The Encounter between the Persian and the Sanskrit Worlds
Richard M. Eaton, in conversation with William Dalrymple
In this #JaipurLiteratureFestival2021 session, Professor Richard M. Eaton, in conversation with William Dalrymple, discussed the complicated period of 1000-1765 CE, in which Indo-Islamic interactions took place in South Asia and how an encounter between the Persian and the Sanskrit worlds led to the altering of numerous social, political and religious fabrics.
Prof. Eaton began the conversation by discussing the shortcomings of colonial historiography. In the colonial period, the British rulers conceived of Indian history in a tripartite way – Hindu, Muslim and Colonial. This division of time was a European understanding of ‘Ancient, Medieval and Modern’ – this was superimposed on Indian history with a political purpose. It was necessary to demonise the immediate predecessors of the Raj and thus, a model was proposed that until the coming of the Turks (in roughly 1000 AD), India was a peaceful country which was derailed by Muslim rulers. These beliefs were baked into subsequent colonial historiography.
What Prof. Eaton’s book, India in the Persianate Age (1000-1765) attempts to do is to “reconceive the entire project of understanding Indian history through the lens of religion”. Prof. Eaton claimed that if one looks back at the 11-12th centuries in India, one finds that the term used to describe Muslims was ‘Turushka’ – these were people who were not fashioned as individuals posing a strong civilisation challenge but perceived as one more ethnic group, the Turks. In modern colonial historiography, a shift occurred and “the idea that these were Muslims first and Turks second” became popular.
Dalrymple quipped that it is surprising that Prof. Eaton begins his book “not with a thrust in from Central Asia but a thrust northwards from the Chola Heartlands”. Eaton claimed that by doing this, he was allowed to compare and contrast what had been happening in South Asia pre-1000 and what the Turks were doing during the same period. Eaton argued that even prior to the entry of the Turks, many conflicts existed in South Asia and there was perpetual warfare going on. “The best way to introduce the Turks was to talk about what was already there, which was a South Asia inhabited by many powers at war with each other…it was necessary for kings to create an idealised model based on circles of friends and enemies (mandalas)…these ideas were not floating around in the atmosphere but being played out in real history,” claimed Prof. Eaton.
When the Turks arrived in India, they came to a region already infused with internal conflict. Prof. Eaton found it fascinating that when the Delhi Sultanate was established, another mandala was created – with defeated powers around the Sultanate who were not alienated but reduced to the status of subservient king and thus, the notion of the mandala was observed by the Turks themselves. Citing another example of assimilation, Prof. Eaton claimed that “the earliest coins of Mohammad of Ghor are identical to those of the Chauhans, the very dynasty they defeated”. These coins would carry the image of Goddess Lakshmi and the writing too was in Sanskrit – this was not only to provide a sense of continuity but also done out of economic necessities for Indian merchants who would not accept money which did not look familiar to them.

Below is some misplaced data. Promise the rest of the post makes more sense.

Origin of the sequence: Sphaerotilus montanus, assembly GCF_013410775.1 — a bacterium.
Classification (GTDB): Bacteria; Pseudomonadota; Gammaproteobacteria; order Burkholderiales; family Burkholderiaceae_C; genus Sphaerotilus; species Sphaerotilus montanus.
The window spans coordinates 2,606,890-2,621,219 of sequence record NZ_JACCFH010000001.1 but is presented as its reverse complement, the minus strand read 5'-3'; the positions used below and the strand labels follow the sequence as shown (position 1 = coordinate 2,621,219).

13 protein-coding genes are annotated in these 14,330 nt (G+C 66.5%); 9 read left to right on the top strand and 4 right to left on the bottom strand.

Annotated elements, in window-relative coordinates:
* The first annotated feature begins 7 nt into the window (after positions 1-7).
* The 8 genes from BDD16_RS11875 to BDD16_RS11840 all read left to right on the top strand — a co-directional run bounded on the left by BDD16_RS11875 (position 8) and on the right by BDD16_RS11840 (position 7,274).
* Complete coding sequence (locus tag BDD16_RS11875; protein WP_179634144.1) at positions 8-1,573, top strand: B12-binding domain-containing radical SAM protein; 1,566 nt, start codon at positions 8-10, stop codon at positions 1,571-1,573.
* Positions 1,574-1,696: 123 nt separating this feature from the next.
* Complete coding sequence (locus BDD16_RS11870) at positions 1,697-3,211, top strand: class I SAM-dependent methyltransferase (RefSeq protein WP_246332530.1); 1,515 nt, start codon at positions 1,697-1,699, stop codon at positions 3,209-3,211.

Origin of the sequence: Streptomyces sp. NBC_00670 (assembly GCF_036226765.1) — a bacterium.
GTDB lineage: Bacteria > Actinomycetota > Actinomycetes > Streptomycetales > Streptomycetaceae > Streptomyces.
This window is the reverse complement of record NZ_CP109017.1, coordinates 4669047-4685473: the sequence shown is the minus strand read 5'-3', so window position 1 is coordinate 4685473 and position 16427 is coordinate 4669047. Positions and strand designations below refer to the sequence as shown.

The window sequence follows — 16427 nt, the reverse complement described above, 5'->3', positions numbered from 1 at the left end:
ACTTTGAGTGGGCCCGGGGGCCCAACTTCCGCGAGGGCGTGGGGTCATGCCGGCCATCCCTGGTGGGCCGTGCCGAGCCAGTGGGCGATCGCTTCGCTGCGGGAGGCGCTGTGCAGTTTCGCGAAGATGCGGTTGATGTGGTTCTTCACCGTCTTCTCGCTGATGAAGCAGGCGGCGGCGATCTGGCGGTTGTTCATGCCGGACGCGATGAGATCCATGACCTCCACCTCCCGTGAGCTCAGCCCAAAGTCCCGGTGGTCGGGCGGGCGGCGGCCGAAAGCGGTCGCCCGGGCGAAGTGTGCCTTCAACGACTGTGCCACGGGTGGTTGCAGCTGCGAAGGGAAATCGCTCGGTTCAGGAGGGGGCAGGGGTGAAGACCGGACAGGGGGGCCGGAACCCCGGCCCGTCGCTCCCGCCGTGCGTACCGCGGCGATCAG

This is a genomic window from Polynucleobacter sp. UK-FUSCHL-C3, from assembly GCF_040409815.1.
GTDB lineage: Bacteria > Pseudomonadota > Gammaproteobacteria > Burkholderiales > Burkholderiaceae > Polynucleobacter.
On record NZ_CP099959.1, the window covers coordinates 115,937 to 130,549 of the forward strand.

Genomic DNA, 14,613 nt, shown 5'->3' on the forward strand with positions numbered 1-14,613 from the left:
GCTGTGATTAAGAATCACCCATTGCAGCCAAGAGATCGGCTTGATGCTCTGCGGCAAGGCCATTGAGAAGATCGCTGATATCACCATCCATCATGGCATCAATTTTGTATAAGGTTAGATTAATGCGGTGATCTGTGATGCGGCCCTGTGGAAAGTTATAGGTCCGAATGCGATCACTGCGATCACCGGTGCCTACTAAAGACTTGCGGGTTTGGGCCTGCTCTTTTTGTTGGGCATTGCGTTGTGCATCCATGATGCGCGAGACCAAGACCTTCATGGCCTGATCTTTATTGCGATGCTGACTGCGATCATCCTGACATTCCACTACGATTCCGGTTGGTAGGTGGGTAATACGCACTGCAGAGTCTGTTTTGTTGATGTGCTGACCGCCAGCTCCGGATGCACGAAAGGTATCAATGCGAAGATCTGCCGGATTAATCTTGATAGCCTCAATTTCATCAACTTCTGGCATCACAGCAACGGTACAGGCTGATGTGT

Prof. Eaton asserted that even on certain inscriptions, there appears to be a desire to achieve a modicum of commensurability and there existed inscriptions with religious notions of both the Hindus and the Muslims. “What a Muslim would define as Allah would be described in Sanskrit terms as ‘The Maker of the Universe’ (Vishawadata)”. Theologically, what was going on was that the terms were adjusted but the commerce was maintained – “we got to keep the money coming in!” remarked Prof. Eaton wittily.
During the 14th and 15th centuries, regions in North India such as Delhi, Jaunpur and the eastern provinces of the Indo-Gangetic Doab saw the rise of stories celebrating warriors and the love they possessed for their beloved. These were ‘premakhyans’, stories primarily authored in Hindavi, Khadi Boli and Awadhi dialects by Sufi writers. The last leg of the fascinating conversation revolved around this theme. Prof. Eaton claimed that by these centuries, the Muslims had thoroughly assimilated with the Indian fabric and though the ideas in the story were Sufi in nature, the literature used was deeply steeped in Indian culture - “you see yogis, Jain monks and the atmosphere is entirely North India”.
Dalrymple then asked Eaton about the colonial distortion of the historiography of Vijayangara – with the kingdom being projected as a bastion of Hindu culture, besieged by rabid Muslim armies. Prof. Eaton noted that both in the North and South of the Deccan, where the Vijayangara kings and the Bahamani Sultanate ruled– both of the kingdoms were playing a double game. They were reusing architectural units, columns, water tanks etc. of the royal Chalukya dynasty. This was done to present the fact that they were continuing older royal traditions. At the same time, they were plugging into the Persianate world – you find Krishna Deva Raya of Vijayanagara adorning the tall Islamic hat (kulayi) and the Vijayangara court demonstrating their presence in the Sultanate world, claiming that they too could be called Sultans.
These examples highlighted how a rigid and black and white compartmentalisation of the past is a tool which historians are often become guilty of utilising. While boundaries in history provide us with the illusion of simplicity, they also result in a gross misunderstanding of a much more convoluted past.